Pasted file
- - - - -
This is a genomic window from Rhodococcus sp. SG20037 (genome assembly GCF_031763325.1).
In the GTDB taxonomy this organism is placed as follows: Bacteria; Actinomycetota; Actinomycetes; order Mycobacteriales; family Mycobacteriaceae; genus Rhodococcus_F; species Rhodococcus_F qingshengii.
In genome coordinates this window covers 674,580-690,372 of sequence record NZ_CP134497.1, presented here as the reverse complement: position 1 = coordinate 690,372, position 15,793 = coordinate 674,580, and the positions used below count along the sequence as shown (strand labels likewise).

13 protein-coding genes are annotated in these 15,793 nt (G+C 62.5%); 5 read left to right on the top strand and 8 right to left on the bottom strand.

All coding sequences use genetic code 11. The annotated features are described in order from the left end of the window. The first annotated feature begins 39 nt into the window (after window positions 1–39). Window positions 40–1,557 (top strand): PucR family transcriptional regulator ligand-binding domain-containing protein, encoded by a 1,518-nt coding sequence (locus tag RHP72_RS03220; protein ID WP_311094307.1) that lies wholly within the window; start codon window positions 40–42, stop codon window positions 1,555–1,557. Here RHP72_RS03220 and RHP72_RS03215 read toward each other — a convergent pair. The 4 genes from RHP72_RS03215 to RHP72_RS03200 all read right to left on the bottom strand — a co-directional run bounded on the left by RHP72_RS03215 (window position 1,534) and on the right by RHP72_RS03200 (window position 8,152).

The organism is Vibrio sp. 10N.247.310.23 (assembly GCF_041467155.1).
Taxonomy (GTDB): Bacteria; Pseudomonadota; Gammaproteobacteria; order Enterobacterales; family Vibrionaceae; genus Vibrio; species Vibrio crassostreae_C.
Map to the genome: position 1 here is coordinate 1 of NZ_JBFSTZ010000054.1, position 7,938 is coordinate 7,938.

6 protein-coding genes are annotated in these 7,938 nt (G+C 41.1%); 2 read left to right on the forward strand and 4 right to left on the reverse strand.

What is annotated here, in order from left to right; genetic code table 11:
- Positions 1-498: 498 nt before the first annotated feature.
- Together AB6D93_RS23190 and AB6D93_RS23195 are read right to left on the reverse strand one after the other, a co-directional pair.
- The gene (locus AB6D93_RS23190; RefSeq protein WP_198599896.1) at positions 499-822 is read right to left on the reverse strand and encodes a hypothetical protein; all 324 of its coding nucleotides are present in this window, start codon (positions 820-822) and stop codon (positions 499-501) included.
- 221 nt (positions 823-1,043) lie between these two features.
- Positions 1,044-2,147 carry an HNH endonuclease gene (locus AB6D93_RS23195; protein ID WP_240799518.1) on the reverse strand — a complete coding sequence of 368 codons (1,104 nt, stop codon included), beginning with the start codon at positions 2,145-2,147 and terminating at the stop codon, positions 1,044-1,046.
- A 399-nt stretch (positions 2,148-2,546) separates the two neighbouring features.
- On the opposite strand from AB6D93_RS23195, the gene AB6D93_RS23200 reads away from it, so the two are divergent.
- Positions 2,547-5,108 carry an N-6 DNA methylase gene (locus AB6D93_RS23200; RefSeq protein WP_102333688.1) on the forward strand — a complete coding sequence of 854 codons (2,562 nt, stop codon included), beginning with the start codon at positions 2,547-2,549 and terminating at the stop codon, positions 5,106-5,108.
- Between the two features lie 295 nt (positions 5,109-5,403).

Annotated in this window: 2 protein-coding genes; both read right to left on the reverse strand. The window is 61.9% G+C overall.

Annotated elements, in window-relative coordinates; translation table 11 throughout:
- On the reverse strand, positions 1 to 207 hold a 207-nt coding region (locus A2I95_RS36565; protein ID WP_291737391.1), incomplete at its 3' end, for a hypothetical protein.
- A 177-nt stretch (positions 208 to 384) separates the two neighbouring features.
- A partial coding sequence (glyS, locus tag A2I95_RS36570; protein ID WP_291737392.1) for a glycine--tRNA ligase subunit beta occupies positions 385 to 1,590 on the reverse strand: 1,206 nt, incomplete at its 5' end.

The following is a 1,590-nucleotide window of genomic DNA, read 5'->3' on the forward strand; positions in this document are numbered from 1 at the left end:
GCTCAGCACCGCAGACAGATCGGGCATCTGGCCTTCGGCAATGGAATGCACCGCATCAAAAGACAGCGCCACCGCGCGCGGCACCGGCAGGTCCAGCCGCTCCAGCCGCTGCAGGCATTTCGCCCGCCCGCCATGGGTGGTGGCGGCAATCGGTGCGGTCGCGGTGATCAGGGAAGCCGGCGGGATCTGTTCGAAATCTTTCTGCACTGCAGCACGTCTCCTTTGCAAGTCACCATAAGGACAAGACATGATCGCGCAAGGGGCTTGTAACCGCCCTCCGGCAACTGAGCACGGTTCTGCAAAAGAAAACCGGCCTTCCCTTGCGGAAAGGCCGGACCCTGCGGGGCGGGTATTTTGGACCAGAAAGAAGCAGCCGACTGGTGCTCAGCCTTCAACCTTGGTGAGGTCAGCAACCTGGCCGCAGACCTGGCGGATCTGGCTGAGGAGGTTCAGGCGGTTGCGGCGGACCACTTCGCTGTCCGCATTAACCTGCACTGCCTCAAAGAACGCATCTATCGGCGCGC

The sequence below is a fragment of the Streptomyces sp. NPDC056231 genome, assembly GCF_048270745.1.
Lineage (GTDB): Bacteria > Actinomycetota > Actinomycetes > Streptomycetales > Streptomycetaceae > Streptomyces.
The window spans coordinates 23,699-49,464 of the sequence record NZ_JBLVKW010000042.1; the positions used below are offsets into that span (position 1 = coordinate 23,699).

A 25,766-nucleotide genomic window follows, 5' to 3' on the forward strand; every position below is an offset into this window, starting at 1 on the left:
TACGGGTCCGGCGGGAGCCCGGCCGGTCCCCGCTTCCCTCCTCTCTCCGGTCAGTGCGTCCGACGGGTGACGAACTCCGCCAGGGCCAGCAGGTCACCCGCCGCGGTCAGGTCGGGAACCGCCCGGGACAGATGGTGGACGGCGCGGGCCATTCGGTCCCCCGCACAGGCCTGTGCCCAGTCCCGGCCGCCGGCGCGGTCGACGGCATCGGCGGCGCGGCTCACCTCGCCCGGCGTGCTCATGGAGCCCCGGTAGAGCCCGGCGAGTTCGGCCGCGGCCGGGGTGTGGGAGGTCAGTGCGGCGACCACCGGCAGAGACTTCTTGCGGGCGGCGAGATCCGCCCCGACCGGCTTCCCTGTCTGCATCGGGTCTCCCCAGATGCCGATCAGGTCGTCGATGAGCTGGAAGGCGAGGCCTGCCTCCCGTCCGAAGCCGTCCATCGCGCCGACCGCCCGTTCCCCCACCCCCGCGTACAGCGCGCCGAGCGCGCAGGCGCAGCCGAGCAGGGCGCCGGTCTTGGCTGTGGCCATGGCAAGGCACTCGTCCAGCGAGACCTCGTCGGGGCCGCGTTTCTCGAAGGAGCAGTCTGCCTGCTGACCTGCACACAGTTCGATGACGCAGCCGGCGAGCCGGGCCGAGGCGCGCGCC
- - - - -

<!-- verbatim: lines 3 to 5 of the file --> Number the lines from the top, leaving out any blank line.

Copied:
In genome coordinates this window covers 674,580-690,372 of sequence record NZ_CP134497.1, presented here as the reverse complement: position 1 = coordinate 690,372, position 15,793 = coordinate 674,580, and the positions used below count along the sequence as shown (strand labels likewise).

13 protein-coding genes are annotated in these 15,793 nt (G+C 62.5%); 5 read left to right on the top strand and 8 right to left on the bottom strand.

All coding sequences use genetic code 11. The annotated features are described in order from the left end of the window. The first annotated feature begins 39 nt into the window (after window positions 1–39). Window positions 40–1,557 (top strand): PucR family transcriptional regulator ligand-binding domain-containing protein, encoded by a 1,518-nt coding sequence (locus tag RHP72_RS03220; protein ID WP_311094307.1) that lies wholly within the window; start codon window positions 40–42, stop codon window positions 1,555–1,557. Here RHP72_RS03220 and RHP72_RS03215 read toward each other — a convergent pair. The 4 genes from RHP72_RS03215 to RHP72_RS03200 all read right to left on the bottom strand — a co-directional run bounded on the left by RHP72_RS03215 (window position 1,534) and on the right by RHP72_RS03200 (window position 8,152).